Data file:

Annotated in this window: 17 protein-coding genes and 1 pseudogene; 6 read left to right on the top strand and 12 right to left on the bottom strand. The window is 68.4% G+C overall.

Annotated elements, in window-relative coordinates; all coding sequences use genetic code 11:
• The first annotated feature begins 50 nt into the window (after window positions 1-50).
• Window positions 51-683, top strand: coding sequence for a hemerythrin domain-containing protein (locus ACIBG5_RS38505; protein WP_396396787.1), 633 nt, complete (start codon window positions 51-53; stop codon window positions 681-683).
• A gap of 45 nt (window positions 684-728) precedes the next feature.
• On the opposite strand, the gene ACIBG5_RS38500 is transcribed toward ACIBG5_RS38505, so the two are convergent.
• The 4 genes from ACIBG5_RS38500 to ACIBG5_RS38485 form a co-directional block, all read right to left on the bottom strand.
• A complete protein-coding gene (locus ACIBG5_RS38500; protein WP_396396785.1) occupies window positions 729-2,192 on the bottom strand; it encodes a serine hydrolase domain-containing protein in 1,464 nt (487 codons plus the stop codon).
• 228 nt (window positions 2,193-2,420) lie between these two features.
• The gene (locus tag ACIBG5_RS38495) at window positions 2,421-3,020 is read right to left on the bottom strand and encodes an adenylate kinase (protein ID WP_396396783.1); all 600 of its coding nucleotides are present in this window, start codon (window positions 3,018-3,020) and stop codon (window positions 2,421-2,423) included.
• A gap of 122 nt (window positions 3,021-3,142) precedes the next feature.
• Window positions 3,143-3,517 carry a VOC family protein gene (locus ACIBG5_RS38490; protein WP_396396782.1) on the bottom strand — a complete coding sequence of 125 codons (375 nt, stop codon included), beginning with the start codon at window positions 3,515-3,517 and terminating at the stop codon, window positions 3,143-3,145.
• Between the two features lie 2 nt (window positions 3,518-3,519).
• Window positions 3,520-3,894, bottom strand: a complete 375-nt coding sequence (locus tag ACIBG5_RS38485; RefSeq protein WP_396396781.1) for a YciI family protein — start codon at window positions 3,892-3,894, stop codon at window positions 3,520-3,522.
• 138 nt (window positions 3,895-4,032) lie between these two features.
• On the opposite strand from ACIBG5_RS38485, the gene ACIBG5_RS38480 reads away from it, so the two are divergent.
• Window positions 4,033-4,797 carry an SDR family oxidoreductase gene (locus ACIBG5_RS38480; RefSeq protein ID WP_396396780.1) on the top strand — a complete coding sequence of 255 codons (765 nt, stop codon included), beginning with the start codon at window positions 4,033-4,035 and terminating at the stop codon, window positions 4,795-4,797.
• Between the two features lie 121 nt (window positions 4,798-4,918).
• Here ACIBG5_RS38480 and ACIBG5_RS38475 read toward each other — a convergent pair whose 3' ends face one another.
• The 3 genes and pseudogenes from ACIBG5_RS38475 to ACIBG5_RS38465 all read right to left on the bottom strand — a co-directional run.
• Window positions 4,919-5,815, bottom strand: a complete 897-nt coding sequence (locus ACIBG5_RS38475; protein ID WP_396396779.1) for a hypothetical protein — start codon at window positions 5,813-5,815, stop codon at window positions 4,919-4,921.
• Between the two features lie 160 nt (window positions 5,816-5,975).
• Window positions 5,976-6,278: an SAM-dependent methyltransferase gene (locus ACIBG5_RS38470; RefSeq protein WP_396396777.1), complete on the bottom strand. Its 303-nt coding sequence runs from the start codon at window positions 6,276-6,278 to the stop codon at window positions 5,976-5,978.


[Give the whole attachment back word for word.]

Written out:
Annotated in this window: 17 protein-coding genes and 1 pseudogene; 6 read left to right on the top strand and 12 right to left on the bottom strand. The window is 68.4% G+C overall.

Annotated elements, in window-relative coordinates; all coding sequences use genetic code 11:
• The first annotated feature begins 50 nt into the window (after window positions 1-50).
• Window positions 51-683, top strand: coding sequence for a hemerythrin domain-containing protein (locus ACIBG5_RS38505; protein WP_396396787.1), 633 nt, complete (start codon window positions 51-53; stop codon window positions 681-683).
• A gap of 45 nt (window positions 684-728) precedes the next feature.
• On the opposite strand, the gene ACIBG5_RS38500 is transcribed toward ACIBG5_RS38505, so the two are convergent.
• The 4 genes from ACIBG5_RS38500 to ACIBG5_RS38485 form a co-directional block, all read right to left on the bottom strand.
• A complete protein-coding gene (locus ACIBG5_RS38500; protein WP_396396785.1) occupies window positions 729-2,192 on the bottom strand; it encodes a serine hydrolase domain-containing protein in 1,464 nt (487 codons plus the stop codon).
• 228 nt (window positions 2,193-2,420) lie between these two features.
• The gene (locus tag ACIBG5_RS38495) at window positions 2,421-3,020 is read right to left on the bottom strand and encodes an adenylate kinase (protein ID WP_396396783.1); all 600 of its coding nucleotides are present in this window, start codon (window positions 3,018-3,020) and stop codon (window positions 2,421-2,423) included.
• A gap of 122 nt (window positions 3,021-3,142) precedes the next feature.
• Window positions 3,143-3,517 carry a VOC family protein gene (locus ACIBG5_RS38490; protein WP_396396782.1) on the bottom strand — a complete coding sequence of 125 codons (375 nt, stop codon included), beginning with the start codon at window positions 3,515-3,517 and terminating at the stop codon, window positions 3,143-3,145.
• Between the two features lie 2 nt (window positions 3,518-3,519).
• Window positions 3,520-3,894, bottom strand: a complete 375-nt coding sequence (locus tag ACIBG5_RS38485; RefSeq protein WP_396396781.1) for a YciI family protein — start codon at window positions 3,892-3,894, stop codon at window positions 3,520-3,522.
• 138 nt (window positions 3,895-4,032) lie between these two features.
• On the opposite strand from ACIBG5_RS38485, the gene ACIBG5_RS38480 reads away from it, so the two are divergent.
• Window positions 4,033-4,797 carry an SDR family oxidoreductase gene (locus ACIBG5_RS38480; RefSeq protein ID WP_396396780.1) on the top strand — a complete coding sequence of 255 codons (765 nt, stop codon included), beginning with the start codon at window positions 4,033-4,035 and terminating at the stop codon, window positions 4,795-4,797.
• Between the two features lie 121 nt (window positions 4,798-4,918).
• Here ACIBG5_RS38480 and ACIBG5_RS38475 read toward each other — a convergent pair whose 3' ends face one another.
• The 3 genes and pseudogenes from ACIBG5_RS38475 to ACIBG5_RS38465 all read right to left on the bottom strand — a co-directional run.
• Window positions 4,919-5,815, bottom strand: a complete 897-nt coding sequence (locus ACIBG5_RS38475; protein ID WP_396396779.1) for a hypothetical protein — start codon at window positions 5,813-5,815, stop codon at window positions 4,919-4,921.
• Between the two features lie 160 nt (window positions 5,816-5,975).
• Window positions 5,976-6,278: an SAM-dependent methyltransferase gene (locus ACIBG5_RS38470; RefSeq protein WP_396396777.1), complete on the bottom strand. Its 303-nt coding sequence runs from the start codon at window positions 6,276-6,278 to the stop codon at window positions 5,976-5,978.